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A judgement is falling on former Christian nations.

It has come in the form of loss of freedoms and serves as a warning of worse to come if those nations don’t return to their Christian roots. A nation’s level of freedom reflects that nation’s godliness. Considering the current state of the world, it’s no wonder there are now few if any nations that we can honestly call free.

Canada, for example, is in the grips of near civil war for the first time in its history, but also for the first time in its history, only a minority of Canadians identify as Christian, while the majority voice their support for the mass murder of their fellow Canadians through abortion and euthanasia. Abortion has been legal in Canada for some time, and euthanasia was legalized in 2016. What’s changed over the past few years is the majority’s vocal support for these abominations. Murder-on-demand (i.e., abortion and euthanasia) has also become progressively easier to access as a free “healthcare service”.

Do you think a nation in which the vast majority of the population supports the mass murder of its most vulnerable deserves the same degree of freedom as a nation that deplores the mass murder of its people? Because I don’t in any way believe that an ungodly nation – which is what Canada has become in more ways than can be mentioned here – I don’t believe that an ungodly nation deserves the same degree of freedom as a godly one.

Like all formerly Christian nations, Canada has become a stronghold of the ungodly and is now reaping the rewards of that ungodliness through loss of freedoms, as well as through a crumbling economy, out-of-control immigration, appalling political leadership, and a state of near civil war. All formerly Christian nations are more or less in the same broken condition.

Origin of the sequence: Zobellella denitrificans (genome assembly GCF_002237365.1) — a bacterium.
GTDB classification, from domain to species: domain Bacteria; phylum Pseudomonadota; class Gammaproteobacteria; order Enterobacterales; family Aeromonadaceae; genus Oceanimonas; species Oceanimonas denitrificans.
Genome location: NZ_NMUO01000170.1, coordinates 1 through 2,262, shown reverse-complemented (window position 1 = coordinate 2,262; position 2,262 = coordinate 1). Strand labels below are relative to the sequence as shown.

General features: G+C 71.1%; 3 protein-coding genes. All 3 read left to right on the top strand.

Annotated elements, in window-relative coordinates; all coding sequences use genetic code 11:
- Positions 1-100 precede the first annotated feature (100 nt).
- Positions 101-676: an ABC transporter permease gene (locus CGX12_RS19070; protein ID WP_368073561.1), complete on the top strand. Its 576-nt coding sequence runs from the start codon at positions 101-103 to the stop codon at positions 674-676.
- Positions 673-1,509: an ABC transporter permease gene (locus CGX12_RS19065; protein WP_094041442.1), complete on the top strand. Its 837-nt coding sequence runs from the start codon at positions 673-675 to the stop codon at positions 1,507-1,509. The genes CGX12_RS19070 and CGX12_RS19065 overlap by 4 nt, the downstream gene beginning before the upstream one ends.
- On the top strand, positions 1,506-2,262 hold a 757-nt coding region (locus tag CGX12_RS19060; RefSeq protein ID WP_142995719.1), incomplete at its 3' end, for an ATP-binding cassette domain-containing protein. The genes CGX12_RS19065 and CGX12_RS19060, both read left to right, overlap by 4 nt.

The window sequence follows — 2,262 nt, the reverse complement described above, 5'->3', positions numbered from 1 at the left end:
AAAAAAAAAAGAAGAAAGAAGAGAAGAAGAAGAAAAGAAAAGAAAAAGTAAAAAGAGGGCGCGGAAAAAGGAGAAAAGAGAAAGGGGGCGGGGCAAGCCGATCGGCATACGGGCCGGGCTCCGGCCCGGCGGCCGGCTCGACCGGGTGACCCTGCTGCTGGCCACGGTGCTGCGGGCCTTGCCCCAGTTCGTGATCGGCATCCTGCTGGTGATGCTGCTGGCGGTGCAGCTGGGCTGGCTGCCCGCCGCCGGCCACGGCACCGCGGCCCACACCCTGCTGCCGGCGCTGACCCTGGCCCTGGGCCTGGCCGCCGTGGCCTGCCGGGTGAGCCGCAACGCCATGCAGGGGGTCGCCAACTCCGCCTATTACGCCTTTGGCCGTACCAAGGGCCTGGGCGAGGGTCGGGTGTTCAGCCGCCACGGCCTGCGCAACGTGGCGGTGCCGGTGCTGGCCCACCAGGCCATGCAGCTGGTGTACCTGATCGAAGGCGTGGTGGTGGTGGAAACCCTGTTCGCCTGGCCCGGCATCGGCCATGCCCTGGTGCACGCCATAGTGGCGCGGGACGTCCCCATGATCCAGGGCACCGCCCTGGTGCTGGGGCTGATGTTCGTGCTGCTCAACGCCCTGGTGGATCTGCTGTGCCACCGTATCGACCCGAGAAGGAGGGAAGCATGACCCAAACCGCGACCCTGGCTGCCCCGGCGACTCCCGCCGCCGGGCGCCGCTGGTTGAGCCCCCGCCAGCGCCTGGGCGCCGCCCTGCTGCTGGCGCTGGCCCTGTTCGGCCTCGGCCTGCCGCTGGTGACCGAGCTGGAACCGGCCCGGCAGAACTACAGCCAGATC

A nation where the majority has outright rejected God and his Messiah deserves very little freedom, and that appears to be what Canada has brought on itself. A nation’s leadership isn’t imposed on a people; a nation’s leadership is earned. So if the people of Canada are unhappy with their leaders, they have only themselves to blame.

I believe that scripture backs me up when I say that such a judgement has been seen before by those who strayed too far from God’s laws. The children of Israel also suffered the same warning judgments a few times in their history before God permanently cut them off. Christians are not yet at the point of being permanently cut off, but they’re definitely nearing it. They’re more at the stage where they’re about to be marched off to spiritual Babylon while their nation is plundered and destroyed.